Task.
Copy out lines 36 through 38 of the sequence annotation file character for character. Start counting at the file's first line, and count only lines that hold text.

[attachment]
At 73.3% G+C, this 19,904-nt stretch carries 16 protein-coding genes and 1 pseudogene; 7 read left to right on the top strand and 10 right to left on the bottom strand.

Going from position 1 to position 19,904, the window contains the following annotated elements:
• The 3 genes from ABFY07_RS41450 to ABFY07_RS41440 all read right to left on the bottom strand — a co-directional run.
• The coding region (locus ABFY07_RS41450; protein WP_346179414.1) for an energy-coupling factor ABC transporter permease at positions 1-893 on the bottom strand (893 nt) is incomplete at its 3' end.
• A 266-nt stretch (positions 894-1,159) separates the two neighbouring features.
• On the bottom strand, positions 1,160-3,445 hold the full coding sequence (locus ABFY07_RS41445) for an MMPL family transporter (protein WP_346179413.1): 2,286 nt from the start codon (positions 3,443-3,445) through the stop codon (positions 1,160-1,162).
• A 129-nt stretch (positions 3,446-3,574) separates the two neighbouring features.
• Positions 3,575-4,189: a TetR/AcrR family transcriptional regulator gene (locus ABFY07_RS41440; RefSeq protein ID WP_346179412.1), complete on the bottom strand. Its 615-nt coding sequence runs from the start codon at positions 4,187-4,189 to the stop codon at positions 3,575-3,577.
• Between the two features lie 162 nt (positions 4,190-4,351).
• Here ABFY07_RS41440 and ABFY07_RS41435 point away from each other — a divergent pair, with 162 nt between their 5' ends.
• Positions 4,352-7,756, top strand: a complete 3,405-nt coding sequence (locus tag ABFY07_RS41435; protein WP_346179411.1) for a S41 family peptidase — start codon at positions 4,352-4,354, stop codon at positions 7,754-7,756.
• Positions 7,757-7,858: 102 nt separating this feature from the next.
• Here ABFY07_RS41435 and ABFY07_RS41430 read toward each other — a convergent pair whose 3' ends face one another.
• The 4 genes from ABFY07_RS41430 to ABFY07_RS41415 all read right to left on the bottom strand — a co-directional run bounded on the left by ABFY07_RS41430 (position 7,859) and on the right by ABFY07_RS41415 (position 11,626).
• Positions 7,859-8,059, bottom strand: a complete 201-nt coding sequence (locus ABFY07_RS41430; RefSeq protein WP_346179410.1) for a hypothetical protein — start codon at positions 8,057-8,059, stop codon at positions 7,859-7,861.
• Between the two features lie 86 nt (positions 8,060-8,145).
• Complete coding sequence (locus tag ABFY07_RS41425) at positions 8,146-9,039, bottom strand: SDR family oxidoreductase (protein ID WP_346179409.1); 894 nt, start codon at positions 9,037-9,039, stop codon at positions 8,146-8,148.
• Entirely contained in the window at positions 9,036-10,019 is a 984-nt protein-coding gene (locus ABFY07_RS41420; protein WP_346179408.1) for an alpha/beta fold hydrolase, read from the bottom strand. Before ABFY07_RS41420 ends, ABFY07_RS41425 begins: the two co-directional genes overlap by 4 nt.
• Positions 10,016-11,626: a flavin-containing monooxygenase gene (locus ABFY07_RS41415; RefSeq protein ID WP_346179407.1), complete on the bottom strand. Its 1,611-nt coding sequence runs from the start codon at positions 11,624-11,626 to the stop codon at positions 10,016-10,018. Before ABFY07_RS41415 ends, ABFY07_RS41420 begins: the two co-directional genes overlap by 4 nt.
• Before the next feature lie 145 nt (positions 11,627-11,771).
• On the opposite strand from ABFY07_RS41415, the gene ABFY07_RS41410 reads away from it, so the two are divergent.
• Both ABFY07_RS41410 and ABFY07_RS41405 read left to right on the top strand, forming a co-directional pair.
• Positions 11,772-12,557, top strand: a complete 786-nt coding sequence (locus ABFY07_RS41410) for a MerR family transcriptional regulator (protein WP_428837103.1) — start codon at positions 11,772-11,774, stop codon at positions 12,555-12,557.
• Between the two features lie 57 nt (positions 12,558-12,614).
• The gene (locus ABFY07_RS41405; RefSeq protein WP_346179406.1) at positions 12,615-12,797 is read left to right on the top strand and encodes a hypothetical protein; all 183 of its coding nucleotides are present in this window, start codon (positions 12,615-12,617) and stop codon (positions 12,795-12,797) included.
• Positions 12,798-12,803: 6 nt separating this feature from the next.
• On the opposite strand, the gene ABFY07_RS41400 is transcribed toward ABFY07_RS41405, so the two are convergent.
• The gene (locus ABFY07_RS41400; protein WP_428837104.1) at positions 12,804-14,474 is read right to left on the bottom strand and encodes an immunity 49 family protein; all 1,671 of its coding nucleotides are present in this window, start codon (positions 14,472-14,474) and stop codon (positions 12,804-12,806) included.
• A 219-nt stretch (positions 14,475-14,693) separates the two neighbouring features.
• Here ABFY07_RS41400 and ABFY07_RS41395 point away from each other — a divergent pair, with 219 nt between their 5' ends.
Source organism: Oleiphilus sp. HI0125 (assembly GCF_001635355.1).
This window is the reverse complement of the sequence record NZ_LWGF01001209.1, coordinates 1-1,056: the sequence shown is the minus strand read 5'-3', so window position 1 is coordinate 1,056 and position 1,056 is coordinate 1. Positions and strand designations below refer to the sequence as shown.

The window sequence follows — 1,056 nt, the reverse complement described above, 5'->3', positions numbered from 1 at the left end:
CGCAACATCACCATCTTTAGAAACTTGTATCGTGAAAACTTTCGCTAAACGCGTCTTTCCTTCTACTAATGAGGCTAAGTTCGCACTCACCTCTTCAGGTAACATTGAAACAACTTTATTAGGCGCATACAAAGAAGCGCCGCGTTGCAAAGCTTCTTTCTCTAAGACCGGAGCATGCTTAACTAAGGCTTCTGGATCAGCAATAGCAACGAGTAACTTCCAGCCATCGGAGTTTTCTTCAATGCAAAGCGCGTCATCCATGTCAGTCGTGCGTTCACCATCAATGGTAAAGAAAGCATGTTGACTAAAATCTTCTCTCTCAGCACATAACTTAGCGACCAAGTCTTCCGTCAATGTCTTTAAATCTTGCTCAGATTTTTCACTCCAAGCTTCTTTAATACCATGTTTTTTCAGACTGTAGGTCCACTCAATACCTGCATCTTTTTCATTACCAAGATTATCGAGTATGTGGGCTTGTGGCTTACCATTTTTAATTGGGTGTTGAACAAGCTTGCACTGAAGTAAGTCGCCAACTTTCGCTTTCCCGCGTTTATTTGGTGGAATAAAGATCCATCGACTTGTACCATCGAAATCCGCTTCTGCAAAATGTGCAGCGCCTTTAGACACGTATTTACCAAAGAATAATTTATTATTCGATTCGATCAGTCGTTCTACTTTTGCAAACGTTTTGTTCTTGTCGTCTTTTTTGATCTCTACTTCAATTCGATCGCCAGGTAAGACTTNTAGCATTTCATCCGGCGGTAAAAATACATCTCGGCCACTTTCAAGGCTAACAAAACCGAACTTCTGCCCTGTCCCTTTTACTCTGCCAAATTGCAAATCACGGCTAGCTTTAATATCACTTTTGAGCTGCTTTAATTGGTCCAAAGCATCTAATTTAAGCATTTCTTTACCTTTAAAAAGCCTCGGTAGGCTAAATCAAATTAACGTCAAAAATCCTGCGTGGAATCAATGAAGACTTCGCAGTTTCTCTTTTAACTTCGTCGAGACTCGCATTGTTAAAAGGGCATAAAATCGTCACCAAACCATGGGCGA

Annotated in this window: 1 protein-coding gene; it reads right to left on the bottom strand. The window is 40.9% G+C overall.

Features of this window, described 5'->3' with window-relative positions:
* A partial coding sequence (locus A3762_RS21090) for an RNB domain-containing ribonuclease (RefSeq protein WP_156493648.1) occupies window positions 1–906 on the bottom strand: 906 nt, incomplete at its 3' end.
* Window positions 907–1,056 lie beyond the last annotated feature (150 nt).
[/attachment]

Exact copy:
Features of this window, described 5'->3' with window-relative positions:
* A partial coding sequence (locus A3762_RS21090) for an RNB domain-containing ribonuclease (RefSeq protein WP_156493648.1) occupies window positions 1–906 on the bottom strand: 906 nt, incomplete at its 3' end.
* Window positions 907–1,056 lie beyond the last annotated feature (150 nt).